Microsoft Translator adds Zulu and Somali to its supported languages

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Translator tools can be helpful, especially when you are trying to learn a new language. However, not all translators support every language being spoken around the globe, such as those that belong to small populations of speakers. This can pose challenges for such groups of people. Microsoft pushes to resolve that issue by continuously working on improving its Translator through unceasing updates. And after adding other languages in the past, such as Bashkir, Dhivehi, Georgian, Kyrgyz, Macedonian, Mongolian, and more, Microsoft Translator is now offering Somali and Zulu to its growing list of languages.

To introduce the new languages in the update of the Translator, Microsoft provided some valuable pieces of information and trivia about them and even some translated phrases that can be useful for tourists who might want to visit the areas where the languages are spoken.

“The Somali language is spoken throughout the horn of Africa by more than 21 million people in Somalia, Somaliland, Ethiopia, Djibouti, and northern Kenya,” the Microsoft Translator post reads. “The language is in the Cushitic branch of the Afroasiatic language family. It is related to languages such as Oromo, Afar, and Hadiyya.”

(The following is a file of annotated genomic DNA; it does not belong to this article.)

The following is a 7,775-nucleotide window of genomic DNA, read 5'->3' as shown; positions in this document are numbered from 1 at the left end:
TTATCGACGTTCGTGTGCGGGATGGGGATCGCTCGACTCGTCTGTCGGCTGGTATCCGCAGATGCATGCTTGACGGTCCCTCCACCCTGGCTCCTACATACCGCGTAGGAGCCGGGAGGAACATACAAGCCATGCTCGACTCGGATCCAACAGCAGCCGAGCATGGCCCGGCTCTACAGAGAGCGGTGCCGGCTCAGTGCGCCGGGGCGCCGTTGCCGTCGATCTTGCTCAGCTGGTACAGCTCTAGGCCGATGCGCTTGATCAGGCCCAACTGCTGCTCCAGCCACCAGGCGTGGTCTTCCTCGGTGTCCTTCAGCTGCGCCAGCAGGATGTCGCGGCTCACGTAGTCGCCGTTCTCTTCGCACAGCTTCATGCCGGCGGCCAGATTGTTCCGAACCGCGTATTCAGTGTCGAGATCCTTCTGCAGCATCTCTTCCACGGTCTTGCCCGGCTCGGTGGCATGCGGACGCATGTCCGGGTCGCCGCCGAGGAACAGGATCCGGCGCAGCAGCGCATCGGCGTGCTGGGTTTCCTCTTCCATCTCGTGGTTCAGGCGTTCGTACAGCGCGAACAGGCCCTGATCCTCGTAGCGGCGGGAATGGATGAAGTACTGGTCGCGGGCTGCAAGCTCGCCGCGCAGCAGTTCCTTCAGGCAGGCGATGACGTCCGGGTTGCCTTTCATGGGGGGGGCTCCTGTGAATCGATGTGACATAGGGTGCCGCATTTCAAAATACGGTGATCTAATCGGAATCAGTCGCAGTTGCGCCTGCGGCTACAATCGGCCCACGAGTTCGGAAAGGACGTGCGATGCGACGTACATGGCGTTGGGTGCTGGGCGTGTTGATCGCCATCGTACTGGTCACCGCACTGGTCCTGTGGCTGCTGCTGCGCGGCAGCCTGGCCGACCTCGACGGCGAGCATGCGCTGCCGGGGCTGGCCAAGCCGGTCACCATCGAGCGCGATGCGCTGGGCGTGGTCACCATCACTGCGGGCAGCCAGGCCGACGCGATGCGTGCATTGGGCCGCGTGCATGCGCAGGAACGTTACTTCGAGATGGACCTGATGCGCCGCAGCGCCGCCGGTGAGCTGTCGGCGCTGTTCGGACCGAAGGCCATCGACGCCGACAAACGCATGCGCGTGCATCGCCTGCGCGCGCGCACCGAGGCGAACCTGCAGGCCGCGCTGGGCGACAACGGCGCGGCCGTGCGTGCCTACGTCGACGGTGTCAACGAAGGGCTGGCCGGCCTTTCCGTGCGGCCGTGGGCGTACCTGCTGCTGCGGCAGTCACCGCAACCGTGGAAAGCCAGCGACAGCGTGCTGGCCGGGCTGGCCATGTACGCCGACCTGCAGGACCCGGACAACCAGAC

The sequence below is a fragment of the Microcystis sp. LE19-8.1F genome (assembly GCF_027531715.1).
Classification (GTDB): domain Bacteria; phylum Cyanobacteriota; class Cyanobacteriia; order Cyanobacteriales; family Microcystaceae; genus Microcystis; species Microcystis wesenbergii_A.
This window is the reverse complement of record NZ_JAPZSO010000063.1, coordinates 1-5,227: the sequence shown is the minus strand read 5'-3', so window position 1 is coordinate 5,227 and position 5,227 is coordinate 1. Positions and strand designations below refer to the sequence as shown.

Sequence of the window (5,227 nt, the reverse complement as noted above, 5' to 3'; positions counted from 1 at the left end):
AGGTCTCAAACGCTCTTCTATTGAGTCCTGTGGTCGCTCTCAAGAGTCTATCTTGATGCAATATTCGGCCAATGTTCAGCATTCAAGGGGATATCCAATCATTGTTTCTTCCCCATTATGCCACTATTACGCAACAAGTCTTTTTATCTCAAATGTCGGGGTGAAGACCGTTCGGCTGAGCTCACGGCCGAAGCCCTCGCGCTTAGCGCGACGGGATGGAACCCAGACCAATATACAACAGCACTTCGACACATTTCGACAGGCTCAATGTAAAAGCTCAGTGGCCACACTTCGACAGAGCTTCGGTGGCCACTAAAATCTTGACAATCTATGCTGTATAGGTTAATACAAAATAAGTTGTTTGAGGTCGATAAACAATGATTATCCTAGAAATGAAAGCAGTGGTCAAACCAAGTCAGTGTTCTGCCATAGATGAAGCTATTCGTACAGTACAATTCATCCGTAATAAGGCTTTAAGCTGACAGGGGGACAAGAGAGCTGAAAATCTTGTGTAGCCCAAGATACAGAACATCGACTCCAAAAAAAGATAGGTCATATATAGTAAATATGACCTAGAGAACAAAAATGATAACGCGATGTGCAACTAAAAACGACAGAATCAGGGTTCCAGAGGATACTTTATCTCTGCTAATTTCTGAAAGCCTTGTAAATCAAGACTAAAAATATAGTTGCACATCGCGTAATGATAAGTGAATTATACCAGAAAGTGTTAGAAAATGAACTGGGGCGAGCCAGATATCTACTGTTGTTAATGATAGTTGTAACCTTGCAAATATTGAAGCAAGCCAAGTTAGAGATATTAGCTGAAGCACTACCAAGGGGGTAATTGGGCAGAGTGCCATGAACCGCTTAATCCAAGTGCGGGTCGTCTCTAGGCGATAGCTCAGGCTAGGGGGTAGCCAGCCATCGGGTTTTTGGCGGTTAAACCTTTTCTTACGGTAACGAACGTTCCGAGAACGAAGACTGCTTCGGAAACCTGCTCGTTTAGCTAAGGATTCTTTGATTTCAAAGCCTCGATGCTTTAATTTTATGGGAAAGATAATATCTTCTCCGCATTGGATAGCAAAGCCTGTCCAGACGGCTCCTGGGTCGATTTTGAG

Zulu, on the other hand, is said to be spoken by 12 million people in South Africa and neighboring countries. “The Zulu language is in the Bantu language family, related to languages such as Swahili and Xhosa,” the post continues. “Zulu is a home language of South Africa and is recognized as one of South Africa’s 11 official languages. The Zulu people are known for their intricate beadwork, which is used as both decoration and as a form of communication to convey information about the wearer.”

According to Microsoft, the two new languages added are already available in the company’s Microsoft Translator apps, Office, and Translator for Bing. Moreover, the Translator, a Microsoft Azure Cognitive Service, will allow users to include the Somali and Zulu languages in their apps, websites, workflows, and tools. In addition, Microsoft emphasized in the post that it can be used with Cognitive Services such as Speech or Computer Vision to allow speech-to-text and image translation into the user’s apps.